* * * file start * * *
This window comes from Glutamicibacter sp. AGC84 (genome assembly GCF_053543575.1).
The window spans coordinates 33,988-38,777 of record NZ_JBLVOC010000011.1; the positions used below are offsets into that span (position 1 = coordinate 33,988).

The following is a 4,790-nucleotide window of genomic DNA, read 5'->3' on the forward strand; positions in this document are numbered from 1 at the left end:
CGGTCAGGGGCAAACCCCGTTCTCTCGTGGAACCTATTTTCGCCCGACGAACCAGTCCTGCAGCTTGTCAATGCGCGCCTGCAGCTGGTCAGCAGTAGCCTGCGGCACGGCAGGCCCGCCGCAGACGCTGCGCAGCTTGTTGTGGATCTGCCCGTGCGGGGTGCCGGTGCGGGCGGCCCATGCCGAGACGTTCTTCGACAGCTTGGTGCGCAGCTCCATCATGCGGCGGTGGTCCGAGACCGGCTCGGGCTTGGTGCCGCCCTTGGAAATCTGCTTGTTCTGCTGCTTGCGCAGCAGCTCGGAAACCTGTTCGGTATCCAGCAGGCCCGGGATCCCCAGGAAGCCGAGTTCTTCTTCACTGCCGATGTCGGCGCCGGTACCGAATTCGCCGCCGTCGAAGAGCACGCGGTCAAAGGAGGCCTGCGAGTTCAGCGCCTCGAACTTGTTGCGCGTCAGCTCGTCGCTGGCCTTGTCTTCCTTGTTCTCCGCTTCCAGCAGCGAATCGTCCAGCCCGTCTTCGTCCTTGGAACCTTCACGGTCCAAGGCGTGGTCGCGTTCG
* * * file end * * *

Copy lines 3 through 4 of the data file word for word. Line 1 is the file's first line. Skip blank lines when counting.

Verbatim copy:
The following is a 4,790-nucleotide window of genomic DNA, read 5'->3' on the forward strand; positions in this document are numbered from 1 at the left end:
CGGTCAGGGGCAAACCCCGTTCTCTCGTGGAACCTATTTTCGCCCGACGAACCAGTCCTGCAGCTTGTCAATGCGCGCCTGCAGCTGGTCAGCAGTAGCCTGCGGCACGGCAGGCCCGCCGCAGACGCTGCGCAGCTTGTTGTGGATCTGCCCGTGCGGGGTGCCGGTGCGGGCGGCCCATGCCGAGACGTTCTTCGACAGCTTGGTGCGCAGCTCCATCATGCGGCGGTGGTCCGAGACCGGCTCGGGCTTGGTGCCGCCCTTGGAAATCTGCTTGTTCTGCTGCTTGCGCAGCAGCTCGGAAACCTGTTCGGTATCCAGCAGGCCCGGGATCCCCAGGAAGCCGAGTTCTTCTTCACTGCCGATGTCGGCGCCGGTACCGAATTCGCCGCCGTCGAAGAGCACGCGGTCAAAGGAGGCCTGCGAGTTCAGCGCCTCGAACTTGTTGCGCGTCAGCTCGTCGCTGGCCTTGTCTTCCTTGTTCTCCGCTTCCAGCAGCGAATCGTCCAGCCCGTCTTCGTCCTTGGAACCTTCACGGTCCAAGGCGTGGTCGCGTTCG